Wednesday, July 26, 2006

Tastes Like Chickenhawk

Glenn Greenwald clarifies the meaning of "chickenhawk":
A "chicken hawk" is one who strikes the pose of a warrior, who imputes the personal courage of a soldier in combat to themselves by virtue of the fact that they are in favor of sending that soldier off to war, or who parades around with the pretense of personal courage and resolve while assuming none of the risks. And a "chicken hawk" will, conversely, attempt to depict those who oppose such wars as being weak, spineless and cowardly even though the war opponents are not seeking to avoid any personal risk to themselves, but instead, are arguing against subjecting their fellow citizens to what they perceive are unnecessary dangers.
It's not being pro-war without serving that makes you a chickenhawk, it's pretending that being pro-war makes you equivalent in some manly way to the actual soldiers risking their lives. Sounds about right to me.

5 comments:

Mike said...

Sounds like Rummy's the King of the Chickenhawks.

Thrillhous said...

Hmm. I think of Rummy as more of a prince of Chickenhawks. I'd put a guy like Cheney or Rove on the throne. That lady who was dumping all over Paul Hackett's military service (Mean Jean something or other) could be his queen.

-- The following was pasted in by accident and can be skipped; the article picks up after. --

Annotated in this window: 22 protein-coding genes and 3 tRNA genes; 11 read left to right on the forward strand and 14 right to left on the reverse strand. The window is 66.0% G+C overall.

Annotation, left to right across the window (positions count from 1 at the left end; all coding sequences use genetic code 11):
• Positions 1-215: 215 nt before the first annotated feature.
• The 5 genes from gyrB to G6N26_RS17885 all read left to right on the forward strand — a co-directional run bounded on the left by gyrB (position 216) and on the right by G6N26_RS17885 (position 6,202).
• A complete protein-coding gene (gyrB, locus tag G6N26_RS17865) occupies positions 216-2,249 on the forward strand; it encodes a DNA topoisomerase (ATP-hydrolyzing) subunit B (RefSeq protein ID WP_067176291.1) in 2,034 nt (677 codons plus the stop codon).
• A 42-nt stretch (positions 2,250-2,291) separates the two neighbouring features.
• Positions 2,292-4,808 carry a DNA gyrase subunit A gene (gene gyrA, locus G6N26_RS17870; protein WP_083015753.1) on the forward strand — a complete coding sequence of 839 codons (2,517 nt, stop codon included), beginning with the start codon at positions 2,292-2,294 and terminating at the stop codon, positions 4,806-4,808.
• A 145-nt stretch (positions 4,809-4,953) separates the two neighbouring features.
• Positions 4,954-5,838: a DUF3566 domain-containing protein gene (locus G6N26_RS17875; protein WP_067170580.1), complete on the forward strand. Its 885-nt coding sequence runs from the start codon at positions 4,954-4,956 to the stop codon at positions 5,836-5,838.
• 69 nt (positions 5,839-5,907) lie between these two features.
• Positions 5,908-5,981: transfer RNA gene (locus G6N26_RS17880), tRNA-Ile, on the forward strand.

Mike said...

Cheney gets all hot & bothered about POWER, and Rove about scheming.

But Rummy's a regular Buck Turgison describing the B-52 on a straffing run.

Oh, except for the part about Turgison actually being a general. I haven't looked it up, but I wouldn't be surprised if Rummy actually served. Though I din't think he saw any combat. lemme check.

Mike said...

He served from 1954-1957. Although he was already 21 when Korea ended, he joined up . . . the following year, at the age of 22.

Guess that he too had other priorities.

http://en.wikipedia.org/wiki/Donald_Rumsfeld#Military_service

Thrillhous said...

That Rummy. Very true, he loves to talk the jargon of war, but at least he's got an excuse - he is kinda in charge of the War Department.

And he's as guilty as the others of accusing anti-Iraq war types of cowardice, but when it comes to sheer quality of the depths to which a true chickenhawk can stoop, Cheney and Rove both have him beat in my book.